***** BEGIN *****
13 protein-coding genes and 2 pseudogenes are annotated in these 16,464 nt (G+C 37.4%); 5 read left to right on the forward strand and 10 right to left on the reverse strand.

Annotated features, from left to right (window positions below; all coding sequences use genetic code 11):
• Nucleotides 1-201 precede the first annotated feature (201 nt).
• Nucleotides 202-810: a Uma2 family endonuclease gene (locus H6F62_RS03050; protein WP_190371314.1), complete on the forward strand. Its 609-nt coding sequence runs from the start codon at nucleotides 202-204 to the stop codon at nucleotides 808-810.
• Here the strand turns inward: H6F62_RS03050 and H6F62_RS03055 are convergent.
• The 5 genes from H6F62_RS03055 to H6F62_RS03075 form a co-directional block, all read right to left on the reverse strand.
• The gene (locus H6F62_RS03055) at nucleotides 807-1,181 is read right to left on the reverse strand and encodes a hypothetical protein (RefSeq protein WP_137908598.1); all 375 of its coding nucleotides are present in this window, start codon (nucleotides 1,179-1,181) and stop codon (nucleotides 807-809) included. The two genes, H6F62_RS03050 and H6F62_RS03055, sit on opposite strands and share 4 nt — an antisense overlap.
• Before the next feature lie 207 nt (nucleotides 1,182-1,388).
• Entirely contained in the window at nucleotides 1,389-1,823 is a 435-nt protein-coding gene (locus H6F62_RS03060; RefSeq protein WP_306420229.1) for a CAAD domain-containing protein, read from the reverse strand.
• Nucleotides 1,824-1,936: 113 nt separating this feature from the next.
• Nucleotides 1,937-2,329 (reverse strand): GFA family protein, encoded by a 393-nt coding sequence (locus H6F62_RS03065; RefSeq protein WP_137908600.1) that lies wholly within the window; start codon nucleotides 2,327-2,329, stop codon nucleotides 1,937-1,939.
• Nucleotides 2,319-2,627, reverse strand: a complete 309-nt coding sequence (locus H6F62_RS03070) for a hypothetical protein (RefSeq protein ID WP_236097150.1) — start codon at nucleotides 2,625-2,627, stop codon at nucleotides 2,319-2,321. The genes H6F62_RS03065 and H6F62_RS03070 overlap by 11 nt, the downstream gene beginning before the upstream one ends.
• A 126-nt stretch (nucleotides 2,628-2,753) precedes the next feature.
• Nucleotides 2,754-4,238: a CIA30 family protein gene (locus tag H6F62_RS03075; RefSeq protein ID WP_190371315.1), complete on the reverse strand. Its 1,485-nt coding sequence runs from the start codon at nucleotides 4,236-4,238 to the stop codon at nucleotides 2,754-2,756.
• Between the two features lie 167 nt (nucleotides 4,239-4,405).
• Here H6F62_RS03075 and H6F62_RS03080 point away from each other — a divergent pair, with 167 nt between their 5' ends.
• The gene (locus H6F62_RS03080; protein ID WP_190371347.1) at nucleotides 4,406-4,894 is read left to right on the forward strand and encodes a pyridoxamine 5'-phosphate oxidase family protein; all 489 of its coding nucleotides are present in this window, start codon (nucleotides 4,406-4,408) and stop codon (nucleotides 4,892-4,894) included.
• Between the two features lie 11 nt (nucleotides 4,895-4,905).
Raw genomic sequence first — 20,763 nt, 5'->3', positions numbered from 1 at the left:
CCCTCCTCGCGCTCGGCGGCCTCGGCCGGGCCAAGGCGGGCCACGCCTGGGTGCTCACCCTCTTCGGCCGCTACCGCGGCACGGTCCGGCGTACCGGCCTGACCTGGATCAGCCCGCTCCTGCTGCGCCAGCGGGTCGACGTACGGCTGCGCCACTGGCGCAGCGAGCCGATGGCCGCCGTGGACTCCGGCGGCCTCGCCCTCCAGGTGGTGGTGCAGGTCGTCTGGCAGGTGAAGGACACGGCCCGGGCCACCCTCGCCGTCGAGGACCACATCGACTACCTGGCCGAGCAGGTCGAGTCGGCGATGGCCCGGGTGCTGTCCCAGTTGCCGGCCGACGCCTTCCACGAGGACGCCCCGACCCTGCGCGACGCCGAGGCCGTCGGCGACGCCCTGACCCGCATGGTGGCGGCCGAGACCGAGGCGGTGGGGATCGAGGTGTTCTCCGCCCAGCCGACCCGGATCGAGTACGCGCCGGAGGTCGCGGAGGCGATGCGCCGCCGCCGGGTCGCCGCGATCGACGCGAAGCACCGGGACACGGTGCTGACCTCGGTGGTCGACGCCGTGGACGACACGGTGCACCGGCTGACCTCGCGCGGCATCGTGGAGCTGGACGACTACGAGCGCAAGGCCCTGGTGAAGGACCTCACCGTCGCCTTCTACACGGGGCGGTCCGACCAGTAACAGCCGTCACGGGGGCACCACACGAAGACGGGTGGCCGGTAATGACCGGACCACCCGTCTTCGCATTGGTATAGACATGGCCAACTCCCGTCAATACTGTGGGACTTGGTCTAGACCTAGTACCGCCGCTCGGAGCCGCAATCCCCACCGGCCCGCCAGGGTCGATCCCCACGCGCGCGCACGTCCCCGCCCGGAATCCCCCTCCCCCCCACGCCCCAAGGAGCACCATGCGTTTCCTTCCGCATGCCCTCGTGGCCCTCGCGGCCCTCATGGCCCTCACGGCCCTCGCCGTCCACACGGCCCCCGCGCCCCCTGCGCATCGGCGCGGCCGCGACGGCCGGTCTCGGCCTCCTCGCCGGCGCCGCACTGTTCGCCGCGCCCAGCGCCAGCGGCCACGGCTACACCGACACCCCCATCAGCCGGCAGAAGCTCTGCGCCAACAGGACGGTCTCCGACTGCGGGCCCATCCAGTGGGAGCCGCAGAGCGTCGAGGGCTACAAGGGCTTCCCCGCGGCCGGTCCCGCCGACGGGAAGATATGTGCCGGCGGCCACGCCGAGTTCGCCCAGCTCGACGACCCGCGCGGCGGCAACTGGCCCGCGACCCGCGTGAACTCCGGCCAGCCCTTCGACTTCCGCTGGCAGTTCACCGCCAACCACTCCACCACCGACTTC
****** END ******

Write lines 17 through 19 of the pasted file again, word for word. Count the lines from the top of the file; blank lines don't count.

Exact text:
• The gene (locus H6F62_RS03080; protein ID WP_190371347.1) at nucleotides 4,406-4,894 is read left to right on the forward strand and encodes a pyridoxamine 5'-phosphate oxidase family protein; all 489 of its coding nucleotides are present in this window, start codon (nucleotides 4,406-4,408) and stop codon (nucleotides 4,892-4,894) included.
• Between the two features lie 11 nt (nucleotides 4,895-4,905).
Raw genomic sequence first — 20,763 nt, 5'->3', positions numbered from 1 at the left: